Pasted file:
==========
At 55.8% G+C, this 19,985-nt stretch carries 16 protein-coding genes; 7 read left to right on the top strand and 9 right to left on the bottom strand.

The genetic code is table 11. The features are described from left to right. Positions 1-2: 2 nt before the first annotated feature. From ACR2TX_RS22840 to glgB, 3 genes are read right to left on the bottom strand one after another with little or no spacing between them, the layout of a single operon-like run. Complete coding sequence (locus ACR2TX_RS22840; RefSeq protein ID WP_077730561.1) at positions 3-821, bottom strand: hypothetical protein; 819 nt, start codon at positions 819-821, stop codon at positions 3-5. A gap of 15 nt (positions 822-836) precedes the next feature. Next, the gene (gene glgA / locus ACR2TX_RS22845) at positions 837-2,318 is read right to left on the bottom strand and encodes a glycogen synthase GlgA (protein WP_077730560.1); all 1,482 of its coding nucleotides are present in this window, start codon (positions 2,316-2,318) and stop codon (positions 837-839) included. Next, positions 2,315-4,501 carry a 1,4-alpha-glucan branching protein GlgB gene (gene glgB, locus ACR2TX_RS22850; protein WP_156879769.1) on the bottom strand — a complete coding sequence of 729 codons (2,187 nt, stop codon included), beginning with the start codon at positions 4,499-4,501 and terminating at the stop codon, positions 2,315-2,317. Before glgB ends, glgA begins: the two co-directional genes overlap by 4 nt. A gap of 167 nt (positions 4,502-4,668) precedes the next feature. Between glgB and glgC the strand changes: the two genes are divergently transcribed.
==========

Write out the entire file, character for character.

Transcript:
At 55.8% G+C, this 19,985-nt stretch carries 16 protein-coding genes; 7 read left to right on the top strand and 9 right to left on the bottom strand.

The genetic code is table 11. The features are described from left to right. Positions 1-2: 2 nt before the first annotated feature. From ACR2TX_RS22840 to glgB, 3 genes are read right to left on the bottom strand one after another with little or no spacing between them, the layout of a single operon-like run. Complete coding sequence (locus ACR2TX_RS22840; RefSeq protein ID WP_077730561.1) at positions 3-821, bottom strand: hypothetical protein; 819 nt, start codon at positions 819-821, stop codon at positions 3-5. A gap of 15 nt (positions 822-836) precedes the next feature. Next, the gene (gene glgA / locus ACR2TX_RS22845) at positions 837-2,318 is read right to left on the bottom strand and encodes a glycogen synthase GlgA (protein WP_077730560.1); all 1,482 of its coding nucleotides are present in this window, start codon (positions 2,316-2,318) and stop codon (positions 837-839) included. Next, positions 2,315-4,501 carry a 1,4-alpha-glucan branching protein GlgB gene (gene glgB, locus ACR2TX_RS22850; protein WP_156879769.1) on the bottom strand — a complete coding sequence of 729 codons (2,187 nt, stop codon included), beginning with the start codon at positions 4,499-4,501 and terminating at the stop codon, positions 2,315-2,317. Before glgB ends, glgA begins: the two co-directional genes overlap by 4 nt. A gap of 167 nt (positions 4,502-4,668) precedes the next feature. Between glgB and glgC the strand changes: the two genes are divergently transcribed.